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Circlecinema

Photo: Tulsa's venue for independent films, Circle Cinema

Guide to Tulsa Film History

BY Joe O'Shansky

Tulsa’s unexpected film history is as meaningful as its cinematic future. While our biggest feathers remain Francis Ford Coppola’s adaptations of S.E. Hinton’s The Outsiders and Rumble Fish (and Weird Al Yankovich’s UHF), the ensuing decades have given rise to an expanding film heritage. Exciting new productions, many of which have been fostered under the Oklahoma Film Enchantment program, which offers rebates and other incentives to filmmakers from within and out of the state; further building prestige for our uniquely photogenic burg.

The Outsiders

A lot has changed since Coppola shot here in the ‘80s. Were one in the frame of mind to visit locations filmed in The Outsiders, for example, they’d find few places where the city looks the same. Crutchfield Park (1-99 E. Independence St.) where Ponyboy has his fateful run-in with the Socs remains, but there was never a fountain in which to drown him (that was built for the production and then dismantled).

Many buildings are no longer where they once stood, or have been entirely repurposed. Even the Admiral Twin Drive-In (7355 E. Easton St.), where Ponyboy meets Cherry Valance at a screening of Beach Blanket Bingo, has new, metallic screens, rebuilt after the 2010 fire that claimed the original wooden structure that stood since the Twin opened as the Modernaire in 1951. Not that the “newishness” should dissuade one from taking part in a Tulsa ritual. Just don’t smuggle any friends in the trunk.

Since so few of those locations still exist as they were in the Coppola heyday, the present seems a more relevant and vital place to look both in terms of the city, and the films being made here. Fortunately, there’s plenty to see.

Home, James

Our skyline’s handsomest appearance of late was in the 2014 indie comedic drama, Home, James, from Tulsa-bred writer/director, Jonathan Rossetti. The films conceit—James is an aspiring art photographer earning extra money at night by driving drunk people home in their own cars, returning on a tiny motor scooter (yes, he falls for a fare)—affords plenty of screen time to Tulsa’s iconic art deco architecture, as well as numerous local hotspots.

A pivotal date scene takes them to The Center of the Universe (20 E. Archer St.), an anomalous circle of bricks surrounding a central spire where—if you stand in the center— sound becomes freakishly amplified, while being nearly inaudible outside the circle. Definitely stop for libations at Arnie’s (318 E. Second St.), where James learns of his potential paramour’s debilitating drinking problem. A favorite Irish watering hole in the heart of the Blue Dome district Arnie’s real draws, besides the beer, are the charming regulars (apparently The Walking Dead’s Norman Reedus counts himself as one when he’s in town), the raucous bar staff, and easy access to some of downtown’s best food.

Afterwards hit up Dwelling Spaces (119 S. Detroit), the eclectic, Okie-centric gift shop that also hosts concerts and art exhibitions. Proprietor and entrepreneur Mary Beth Babcock has a cameo in Home, James that only hints at her delightful personality. Their in-house coffee shop, Jobot’s, serves Topeca coffee, a top-quality local brew, prepared by some of the friendliest people you’re ever likely to meet.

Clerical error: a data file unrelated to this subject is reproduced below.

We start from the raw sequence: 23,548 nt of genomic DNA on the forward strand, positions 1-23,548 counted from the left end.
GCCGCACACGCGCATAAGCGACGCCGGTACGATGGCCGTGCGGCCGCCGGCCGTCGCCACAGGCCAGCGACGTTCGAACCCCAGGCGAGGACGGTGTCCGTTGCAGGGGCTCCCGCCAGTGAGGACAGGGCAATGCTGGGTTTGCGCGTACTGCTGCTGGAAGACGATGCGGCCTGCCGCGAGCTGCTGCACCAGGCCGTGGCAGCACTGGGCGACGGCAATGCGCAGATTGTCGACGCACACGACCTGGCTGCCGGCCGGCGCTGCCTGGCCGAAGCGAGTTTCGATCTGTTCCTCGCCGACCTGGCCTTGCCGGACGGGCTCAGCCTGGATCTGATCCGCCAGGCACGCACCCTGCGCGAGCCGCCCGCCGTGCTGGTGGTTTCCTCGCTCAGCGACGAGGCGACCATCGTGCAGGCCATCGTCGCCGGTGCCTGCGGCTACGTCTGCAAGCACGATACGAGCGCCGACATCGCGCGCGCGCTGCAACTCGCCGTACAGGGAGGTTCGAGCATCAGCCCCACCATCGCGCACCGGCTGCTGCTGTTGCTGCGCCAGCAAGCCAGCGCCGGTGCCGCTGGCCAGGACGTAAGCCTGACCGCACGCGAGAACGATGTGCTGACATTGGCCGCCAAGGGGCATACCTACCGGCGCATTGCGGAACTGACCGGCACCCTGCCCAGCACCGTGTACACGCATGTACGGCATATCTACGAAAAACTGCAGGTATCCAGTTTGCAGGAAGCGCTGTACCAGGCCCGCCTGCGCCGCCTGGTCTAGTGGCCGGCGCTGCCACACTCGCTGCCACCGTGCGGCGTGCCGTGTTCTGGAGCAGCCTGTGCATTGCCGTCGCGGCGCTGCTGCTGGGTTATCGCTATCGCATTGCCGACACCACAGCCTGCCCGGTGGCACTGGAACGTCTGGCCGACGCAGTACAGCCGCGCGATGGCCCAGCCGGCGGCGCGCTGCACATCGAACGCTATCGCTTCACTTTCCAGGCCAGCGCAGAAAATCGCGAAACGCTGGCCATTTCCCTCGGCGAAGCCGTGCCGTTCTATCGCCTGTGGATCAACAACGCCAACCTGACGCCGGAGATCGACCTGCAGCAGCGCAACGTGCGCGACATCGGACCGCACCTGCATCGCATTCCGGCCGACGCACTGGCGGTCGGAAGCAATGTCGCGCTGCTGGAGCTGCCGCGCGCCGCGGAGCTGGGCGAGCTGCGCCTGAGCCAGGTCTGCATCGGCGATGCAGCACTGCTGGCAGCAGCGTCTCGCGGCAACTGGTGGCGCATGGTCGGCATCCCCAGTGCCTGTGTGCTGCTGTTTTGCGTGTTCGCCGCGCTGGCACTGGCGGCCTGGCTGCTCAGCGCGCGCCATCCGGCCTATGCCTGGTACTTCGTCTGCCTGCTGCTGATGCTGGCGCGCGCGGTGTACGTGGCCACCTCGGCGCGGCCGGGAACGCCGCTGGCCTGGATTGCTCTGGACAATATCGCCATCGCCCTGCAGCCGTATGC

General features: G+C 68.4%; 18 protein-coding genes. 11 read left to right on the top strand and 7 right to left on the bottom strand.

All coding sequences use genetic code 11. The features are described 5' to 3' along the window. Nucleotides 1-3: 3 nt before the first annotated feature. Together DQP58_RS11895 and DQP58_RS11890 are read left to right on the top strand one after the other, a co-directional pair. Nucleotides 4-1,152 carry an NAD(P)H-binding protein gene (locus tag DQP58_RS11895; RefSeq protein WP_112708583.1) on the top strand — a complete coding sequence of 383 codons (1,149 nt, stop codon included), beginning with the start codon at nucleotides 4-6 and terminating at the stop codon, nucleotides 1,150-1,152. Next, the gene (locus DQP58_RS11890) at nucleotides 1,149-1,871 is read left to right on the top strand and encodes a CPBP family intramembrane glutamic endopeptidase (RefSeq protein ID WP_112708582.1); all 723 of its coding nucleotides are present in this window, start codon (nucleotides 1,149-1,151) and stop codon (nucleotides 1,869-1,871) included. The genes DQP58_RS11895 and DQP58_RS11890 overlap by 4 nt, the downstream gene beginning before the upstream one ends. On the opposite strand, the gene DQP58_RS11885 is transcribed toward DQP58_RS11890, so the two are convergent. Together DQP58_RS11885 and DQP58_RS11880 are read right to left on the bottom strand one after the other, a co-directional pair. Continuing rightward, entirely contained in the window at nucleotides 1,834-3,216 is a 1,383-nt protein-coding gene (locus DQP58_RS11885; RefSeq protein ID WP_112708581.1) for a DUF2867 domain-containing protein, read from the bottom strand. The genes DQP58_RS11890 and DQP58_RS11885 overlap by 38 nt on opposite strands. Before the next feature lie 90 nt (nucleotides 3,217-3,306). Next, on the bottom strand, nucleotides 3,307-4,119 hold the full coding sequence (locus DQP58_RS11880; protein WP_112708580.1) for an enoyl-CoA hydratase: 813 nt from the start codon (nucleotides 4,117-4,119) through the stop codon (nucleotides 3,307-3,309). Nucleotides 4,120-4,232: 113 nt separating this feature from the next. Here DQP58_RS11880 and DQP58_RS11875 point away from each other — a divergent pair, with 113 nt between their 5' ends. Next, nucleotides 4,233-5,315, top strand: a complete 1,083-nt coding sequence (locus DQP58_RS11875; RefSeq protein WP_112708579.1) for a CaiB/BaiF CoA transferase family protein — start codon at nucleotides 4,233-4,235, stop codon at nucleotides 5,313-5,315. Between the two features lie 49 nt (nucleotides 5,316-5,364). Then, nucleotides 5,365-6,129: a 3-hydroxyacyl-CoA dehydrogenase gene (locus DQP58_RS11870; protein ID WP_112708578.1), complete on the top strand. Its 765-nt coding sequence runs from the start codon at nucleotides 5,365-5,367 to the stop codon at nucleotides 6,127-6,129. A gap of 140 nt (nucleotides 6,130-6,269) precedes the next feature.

Meeko

Award-winning, Holdenville-born filmmaker Sterlin Harjo’s latest film, Meeko (2015), is his best, among award-winning films Barking Water and This May Be the Last Time. A thoughtful thriller set amongst Tulsa’s homeless community, the film finds a Native ex-con named Meeko on the streets of the Kendall Whittier District, where he meets a dangerous denizen who may be the personification of evil.

The gorgeously revitalized Circle Cinema (10 S. Lewis) looms large in the film’s periphery. Opened in 1928, it is Tulsa’s oldest standing theater, and Oklahoma’s only repertory arthouse. It’s also one of the few locations that you can find from The Outsiders that still resembles itself, though that scene only appears on the 2005 DVD release.

The corner is also home to Rough House Creative, Tulsa’s premiere production house for independent filmmakers, among other artistically-inclined businesses. The corner is practically under siege by great Mexican food. Calaveras (2326 E. Admiral Blvd.) is the closest, though there is a taco truck behind Daddy Dee’s Beehive Lounge (2405 E. Admiral Blvd.) that might be my favorite in town.      

Another early scene finds Meeko at Brownie’s Hamburgers (2130 S. Harvard Ave.) where he meets a compassionate waitress who offers him a place to stay. Brownie’s is an institution, a bauble among the many Oklahoma-style burger shacks that vie for cult status. Pro tip: get the onions fried in.

These are wonderful, well-crafted and personal films (among many) that genuinely reveal the rich cultural tapestry of the place that they inhabit. Audiences don’t generally care where a movie is made. They care about characters and storytelling. The promise of Tulsa filmmaking lies within the unique tales to be told, and the burgeoning craft of their telling; giving rise to talents whose influence might reach far beyond the city limits.


When Shaft, Willy Wonka and the Chocolate Factory and Straw Dogs came out in 1971, so did Joe. Transplanted from New York to Tulsa, Joe O'Shansky ultimately wound up seeing all of those movies. Joe writes about cinema, local and otherwise, for The Tulsa Voice; has written for Urban Tulsa Weekly, This Land Press and is a co-contributor to "Videodrone Tulsa," T-Town's best movies and pop culture podcast.